Mark Twain wrote “Fenimore Cooper’s Literary Offenses,” and noted that “in the restricted space of two-thirds of a page, Cooper has scored 114 offenses against literary art out of a possible 115. It breaks the record.” BBC has done for television adaptations of literary art what Twain’s Cooper did for literary art itself. While the show is beautifully filmed – you can’t make the Yorkshire Dales ugly – it is a travesty of Herriott’s beloved books.
There are a few interesting tidbits, such as the character Mrs. Pumphrey being played by Diana Rigg in what would turn out to be her last performance. Otherwise it seems as if the show has been jiggered to better please modern London (and PBS) sensibilities, a goal that may or may not be worth pursuing but that in no way could make the show better. (And nowadays a BBC/PBS series about World War II would, alas, exhibit less concern for historical accuracy than whether there is sufficient diversity among the actors playing the German general staff.)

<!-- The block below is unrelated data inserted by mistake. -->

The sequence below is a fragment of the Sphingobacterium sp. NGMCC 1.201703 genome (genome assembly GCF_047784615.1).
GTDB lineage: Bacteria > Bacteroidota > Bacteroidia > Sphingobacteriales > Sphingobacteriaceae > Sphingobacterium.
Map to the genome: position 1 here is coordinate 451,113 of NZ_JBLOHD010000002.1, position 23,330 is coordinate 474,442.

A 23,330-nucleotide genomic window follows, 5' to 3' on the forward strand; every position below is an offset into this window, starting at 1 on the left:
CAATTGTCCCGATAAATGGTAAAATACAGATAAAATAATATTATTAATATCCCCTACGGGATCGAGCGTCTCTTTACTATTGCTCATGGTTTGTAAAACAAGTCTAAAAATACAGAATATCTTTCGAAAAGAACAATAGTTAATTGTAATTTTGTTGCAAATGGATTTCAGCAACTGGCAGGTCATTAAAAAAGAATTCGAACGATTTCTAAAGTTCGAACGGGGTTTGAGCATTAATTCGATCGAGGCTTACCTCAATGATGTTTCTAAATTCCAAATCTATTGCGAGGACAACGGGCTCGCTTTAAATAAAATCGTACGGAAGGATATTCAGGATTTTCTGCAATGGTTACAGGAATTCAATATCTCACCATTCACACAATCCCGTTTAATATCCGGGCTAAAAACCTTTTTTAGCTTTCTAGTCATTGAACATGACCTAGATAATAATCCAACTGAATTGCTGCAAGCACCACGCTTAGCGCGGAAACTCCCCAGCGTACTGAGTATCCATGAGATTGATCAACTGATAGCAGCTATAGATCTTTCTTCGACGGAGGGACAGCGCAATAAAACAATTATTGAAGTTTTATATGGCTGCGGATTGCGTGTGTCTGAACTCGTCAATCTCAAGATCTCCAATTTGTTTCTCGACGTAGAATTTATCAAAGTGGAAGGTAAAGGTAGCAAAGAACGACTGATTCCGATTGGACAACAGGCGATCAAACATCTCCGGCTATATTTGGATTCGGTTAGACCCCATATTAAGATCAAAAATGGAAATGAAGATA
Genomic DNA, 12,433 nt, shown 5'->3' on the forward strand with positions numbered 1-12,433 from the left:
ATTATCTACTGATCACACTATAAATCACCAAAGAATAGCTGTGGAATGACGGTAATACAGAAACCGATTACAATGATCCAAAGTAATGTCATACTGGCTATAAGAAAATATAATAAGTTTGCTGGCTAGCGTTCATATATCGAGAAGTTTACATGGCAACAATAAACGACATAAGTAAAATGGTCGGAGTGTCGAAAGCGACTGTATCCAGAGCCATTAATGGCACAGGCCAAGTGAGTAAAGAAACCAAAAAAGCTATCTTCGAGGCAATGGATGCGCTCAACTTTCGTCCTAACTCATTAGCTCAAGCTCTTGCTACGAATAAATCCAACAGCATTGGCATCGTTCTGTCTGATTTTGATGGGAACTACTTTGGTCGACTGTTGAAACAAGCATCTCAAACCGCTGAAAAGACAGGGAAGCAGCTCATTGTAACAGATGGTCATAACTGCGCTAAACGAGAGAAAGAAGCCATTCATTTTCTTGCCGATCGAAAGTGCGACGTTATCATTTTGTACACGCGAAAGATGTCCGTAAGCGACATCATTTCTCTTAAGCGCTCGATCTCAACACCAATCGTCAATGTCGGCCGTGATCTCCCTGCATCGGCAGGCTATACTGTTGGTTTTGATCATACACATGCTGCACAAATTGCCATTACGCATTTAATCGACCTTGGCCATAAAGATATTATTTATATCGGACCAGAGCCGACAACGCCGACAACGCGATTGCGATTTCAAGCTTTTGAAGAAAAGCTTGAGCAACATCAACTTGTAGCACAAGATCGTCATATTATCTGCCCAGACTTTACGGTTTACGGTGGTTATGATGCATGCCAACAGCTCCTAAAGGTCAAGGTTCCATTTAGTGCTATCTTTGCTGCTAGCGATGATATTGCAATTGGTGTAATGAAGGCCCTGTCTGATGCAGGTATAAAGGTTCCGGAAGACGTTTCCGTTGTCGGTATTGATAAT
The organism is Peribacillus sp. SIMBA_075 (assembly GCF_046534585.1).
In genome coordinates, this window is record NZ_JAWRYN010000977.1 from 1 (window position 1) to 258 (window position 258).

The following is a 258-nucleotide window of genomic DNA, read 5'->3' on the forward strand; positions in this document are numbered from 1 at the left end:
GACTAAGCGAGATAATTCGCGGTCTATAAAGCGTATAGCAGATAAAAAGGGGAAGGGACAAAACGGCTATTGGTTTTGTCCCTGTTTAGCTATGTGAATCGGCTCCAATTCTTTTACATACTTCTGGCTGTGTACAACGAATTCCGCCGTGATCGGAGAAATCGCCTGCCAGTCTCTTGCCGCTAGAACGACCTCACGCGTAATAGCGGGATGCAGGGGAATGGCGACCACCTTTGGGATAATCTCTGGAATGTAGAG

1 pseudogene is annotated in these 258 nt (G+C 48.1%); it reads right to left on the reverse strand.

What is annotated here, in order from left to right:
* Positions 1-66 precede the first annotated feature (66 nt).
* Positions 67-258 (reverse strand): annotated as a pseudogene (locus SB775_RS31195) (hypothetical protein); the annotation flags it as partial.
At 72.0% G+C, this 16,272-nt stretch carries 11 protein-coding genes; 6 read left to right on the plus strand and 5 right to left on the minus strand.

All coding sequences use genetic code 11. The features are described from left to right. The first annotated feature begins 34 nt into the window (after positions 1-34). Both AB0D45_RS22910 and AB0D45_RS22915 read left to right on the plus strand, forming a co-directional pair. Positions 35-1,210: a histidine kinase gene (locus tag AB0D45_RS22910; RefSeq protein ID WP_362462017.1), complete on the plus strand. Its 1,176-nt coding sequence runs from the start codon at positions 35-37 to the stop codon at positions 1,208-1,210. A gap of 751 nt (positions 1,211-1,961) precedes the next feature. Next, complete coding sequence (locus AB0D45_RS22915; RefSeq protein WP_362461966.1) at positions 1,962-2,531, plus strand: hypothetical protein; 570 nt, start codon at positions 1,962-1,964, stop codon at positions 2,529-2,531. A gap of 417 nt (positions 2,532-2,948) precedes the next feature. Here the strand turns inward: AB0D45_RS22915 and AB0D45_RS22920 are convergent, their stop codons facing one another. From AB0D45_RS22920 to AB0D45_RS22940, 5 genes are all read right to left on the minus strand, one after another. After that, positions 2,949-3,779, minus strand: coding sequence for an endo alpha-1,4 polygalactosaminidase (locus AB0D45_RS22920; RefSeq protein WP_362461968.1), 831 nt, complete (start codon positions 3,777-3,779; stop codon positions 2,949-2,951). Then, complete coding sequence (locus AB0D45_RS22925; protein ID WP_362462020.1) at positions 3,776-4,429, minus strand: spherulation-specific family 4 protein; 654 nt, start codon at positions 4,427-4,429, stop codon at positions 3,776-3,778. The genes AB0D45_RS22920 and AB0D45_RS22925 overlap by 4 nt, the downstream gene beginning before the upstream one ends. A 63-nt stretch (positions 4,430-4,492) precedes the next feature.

Memory has been known to work its tricks, so I decided that I had better watch the original series again, just to confirm that it was as good as I remembered. I subscribed to BritBox and commenced watching. Frankly, I did not remember it being as good as it is. It is the television equivalent of relaxing in front of the fire on a cold and gusty winter’s night. And I had forgotten how true to the books the series is. Even Johnny Pearson’s opening and closing theme — abandoned for a cartoon sequence in the new series — was just right.
For some peculiar reason the original episodes are flagged by BritBox as containing “Drug use, violence, and foul language.” The only violence I know of is when a vet, typically Herriott himself, is kicked by a cow or (memorable because it actually happened while they filmed the scene) bitten by the malevolent cat Boris; the only foul language I could find was when Siegfried hollered — avert your eyes if you must — “Damn and blast!”; and the drug use — yes, it must be said: Veterinarians administer drugs to their patients sometimes – the horror!
The new “adaptation” is agony for anyone who loves Herriot’s books or the excellent series made from them several decades ago. Better that you read them and watch it, for either will make you happy and both will make you happier still.
The new version isn’t “All Creatures Great and Small.”
Editor’s note: Dennis E. Powell’s column appears every Wednesday in The Athens NEWS. You can reach him at firstname.lastname@example.org.